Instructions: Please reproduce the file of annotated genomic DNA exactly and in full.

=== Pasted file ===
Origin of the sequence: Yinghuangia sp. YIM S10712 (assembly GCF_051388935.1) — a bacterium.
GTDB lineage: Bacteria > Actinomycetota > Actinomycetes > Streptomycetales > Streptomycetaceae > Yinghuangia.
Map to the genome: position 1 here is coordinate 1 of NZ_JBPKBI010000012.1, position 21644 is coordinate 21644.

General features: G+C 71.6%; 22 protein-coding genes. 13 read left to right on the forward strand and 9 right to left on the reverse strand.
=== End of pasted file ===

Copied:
Origin of the sequence: Yinghuangia sp. YIM S10712 (assembly GCF_051388935.1) — a bacterium.
GTDB lineage: Bacteria > Actinomycetota > Actinomycetes > Streptomycetales > Streptomycetaceae > Yinghuangia.
Map to the genome: position 1 here is coordinate 1 of NZ_JBPKBI010000012.1, position 21644 is coordinate 21644.

General features: G+C 71.6%; 22 protein-coding genes. 13 read left to right on the forward strand and 9 right to left on the reverse strand.